Lincoln's Incentive System

Lincoln's Incentive System

Lincoln's Incentive System

Lincoln's Incentive System

Excerpt

There has been much interest during the war in so-called "incentive" systems. Some attempt toward greater efficiency by some form of incentive has been used for many years.

So far as the author is informed, all such attempts are based on the payment of greater rewards for greater production on an agreed basis. These have had varying degrees of success and have been greeted with both cheers and jeers by those involved, depending on the results obtained and the point of view of the person in question.

Incentive management, as outlined in this book, goes far beyond these conceptions of incentive pay. Incentive management is a philosophy of industry and life, which starts with the needs of society and depends primarily for its success on the development in the individual of his latent abilities. It is not only a method of wage payment; it is an economic system.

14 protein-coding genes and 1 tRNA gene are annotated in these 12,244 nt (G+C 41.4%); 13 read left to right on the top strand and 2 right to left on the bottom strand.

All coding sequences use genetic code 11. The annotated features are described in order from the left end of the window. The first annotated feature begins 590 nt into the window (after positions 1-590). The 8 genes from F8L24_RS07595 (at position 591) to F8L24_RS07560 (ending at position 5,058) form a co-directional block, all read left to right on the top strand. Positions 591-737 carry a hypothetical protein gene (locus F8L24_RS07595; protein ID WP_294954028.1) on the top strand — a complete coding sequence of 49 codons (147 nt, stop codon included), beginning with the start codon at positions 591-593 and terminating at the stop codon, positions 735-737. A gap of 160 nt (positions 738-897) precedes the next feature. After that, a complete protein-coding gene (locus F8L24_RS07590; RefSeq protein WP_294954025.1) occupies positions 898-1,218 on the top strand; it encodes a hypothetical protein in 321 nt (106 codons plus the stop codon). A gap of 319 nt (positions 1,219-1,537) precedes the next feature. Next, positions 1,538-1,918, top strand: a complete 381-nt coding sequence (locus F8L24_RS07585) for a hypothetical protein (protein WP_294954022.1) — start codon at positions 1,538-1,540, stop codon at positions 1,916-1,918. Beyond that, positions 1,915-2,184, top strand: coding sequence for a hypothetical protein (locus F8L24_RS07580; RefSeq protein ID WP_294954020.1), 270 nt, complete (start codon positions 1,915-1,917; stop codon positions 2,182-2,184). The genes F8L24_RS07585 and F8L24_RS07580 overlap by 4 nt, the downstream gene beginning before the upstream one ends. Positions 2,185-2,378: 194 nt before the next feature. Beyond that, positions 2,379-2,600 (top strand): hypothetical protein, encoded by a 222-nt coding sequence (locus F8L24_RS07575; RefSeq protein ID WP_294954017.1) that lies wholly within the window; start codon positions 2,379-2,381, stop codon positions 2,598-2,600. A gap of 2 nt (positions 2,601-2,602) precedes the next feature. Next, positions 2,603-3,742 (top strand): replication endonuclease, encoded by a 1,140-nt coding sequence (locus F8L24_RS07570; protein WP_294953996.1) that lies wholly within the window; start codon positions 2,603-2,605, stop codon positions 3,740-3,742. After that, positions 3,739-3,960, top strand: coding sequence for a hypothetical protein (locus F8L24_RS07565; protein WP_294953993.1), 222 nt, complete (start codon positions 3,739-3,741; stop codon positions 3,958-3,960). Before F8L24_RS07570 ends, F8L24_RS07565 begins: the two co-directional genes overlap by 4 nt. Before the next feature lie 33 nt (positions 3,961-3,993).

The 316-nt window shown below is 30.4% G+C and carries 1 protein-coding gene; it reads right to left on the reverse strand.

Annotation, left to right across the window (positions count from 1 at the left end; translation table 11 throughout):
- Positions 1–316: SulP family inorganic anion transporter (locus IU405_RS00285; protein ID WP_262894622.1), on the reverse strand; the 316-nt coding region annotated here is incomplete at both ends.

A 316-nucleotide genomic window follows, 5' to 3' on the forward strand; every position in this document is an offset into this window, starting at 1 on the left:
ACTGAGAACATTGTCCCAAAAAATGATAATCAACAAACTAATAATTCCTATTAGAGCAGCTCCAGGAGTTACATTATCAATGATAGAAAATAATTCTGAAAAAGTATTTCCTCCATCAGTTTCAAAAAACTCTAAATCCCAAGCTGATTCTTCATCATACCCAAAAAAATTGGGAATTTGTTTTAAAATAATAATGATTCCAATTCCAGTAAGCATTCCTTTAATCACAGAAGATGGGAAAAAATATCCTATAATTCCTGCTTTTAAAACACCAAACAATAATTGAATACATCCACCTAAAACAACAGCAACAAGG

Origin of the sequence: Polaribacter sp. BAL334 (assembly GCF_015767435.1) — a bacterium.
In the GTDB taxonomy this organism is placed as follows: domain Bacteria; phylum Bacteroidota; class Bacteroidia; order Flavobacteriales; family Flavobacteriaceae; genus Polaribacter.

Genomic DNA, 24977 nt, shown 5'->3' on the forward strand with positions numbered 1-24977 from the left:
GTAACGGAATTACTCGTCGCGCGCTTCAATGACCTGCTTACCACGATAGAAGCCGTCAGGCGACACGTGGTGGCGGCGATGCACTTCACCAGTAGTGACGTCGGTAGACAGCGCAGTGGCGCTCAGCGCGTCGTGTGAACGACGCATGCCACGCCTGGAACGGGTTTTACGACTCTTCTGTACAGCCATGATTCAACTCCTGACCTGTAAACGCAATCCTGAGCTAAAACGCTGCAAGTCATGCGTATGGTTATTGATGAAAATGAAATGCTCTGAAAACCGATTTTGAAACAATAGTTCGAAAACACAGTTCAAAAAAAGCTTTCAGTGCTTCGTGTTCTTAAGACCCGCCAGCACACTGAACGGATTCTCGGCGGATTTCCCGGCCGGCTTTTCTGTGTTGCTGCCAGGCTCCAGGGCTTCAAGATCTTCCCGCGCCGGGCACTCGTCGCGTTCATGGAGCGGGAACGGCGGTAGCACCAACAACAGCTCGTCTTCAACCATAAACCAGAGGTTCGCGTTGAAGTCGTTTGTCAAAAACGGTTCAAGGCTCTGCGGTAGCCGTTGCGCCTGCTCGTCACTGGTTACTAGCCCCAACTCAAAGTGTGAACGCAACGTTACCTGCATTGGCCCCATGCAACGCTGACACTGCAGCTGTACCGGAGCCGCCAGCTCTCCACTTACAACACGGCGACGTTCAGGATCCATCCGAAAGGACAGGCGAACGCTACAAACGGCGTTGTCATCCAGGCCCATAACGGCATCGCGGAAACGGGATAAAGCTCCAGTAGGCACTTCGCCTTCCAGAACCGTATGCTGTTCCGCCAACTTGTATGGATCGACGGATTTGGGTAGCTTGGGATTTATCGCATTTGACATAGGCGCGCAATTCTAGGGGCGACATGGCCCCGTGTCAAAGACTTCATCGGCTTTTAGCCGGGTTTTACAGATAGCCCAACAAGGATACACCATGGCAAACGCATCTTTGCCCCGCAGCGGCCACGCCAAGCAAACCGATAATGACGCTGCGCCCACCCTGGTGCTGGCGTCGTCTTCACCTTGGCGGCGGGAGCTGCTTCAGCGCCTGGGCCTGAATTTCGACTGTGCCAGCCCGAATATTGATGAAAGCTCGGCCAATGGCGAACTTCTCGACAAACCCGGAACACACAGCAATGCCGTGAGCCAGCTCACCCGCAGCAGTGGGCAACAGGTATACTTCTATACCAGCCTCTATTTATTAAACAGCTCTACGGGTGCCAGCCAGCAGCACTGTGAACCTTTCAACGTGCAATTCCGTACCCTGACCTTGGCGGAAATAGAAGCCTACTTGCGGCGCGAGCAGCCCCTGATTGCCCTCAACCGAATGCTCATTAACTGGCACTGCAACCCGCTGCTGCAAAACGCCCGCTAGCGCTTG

There will be some readers who will expect that a formula for the successful application of the plan can and will be given. To those the author can only say that fundamental philosophy cannot be stated in a rule. Principles only can be stated and the results shown. This is done. It is well to remember in reading the plan that such philosophy has a universal application--not only in industry but in all activities that require the cooperative action of many people.

It should be remembered also that the English language, although the richest of all in its ability accurately to express . . .

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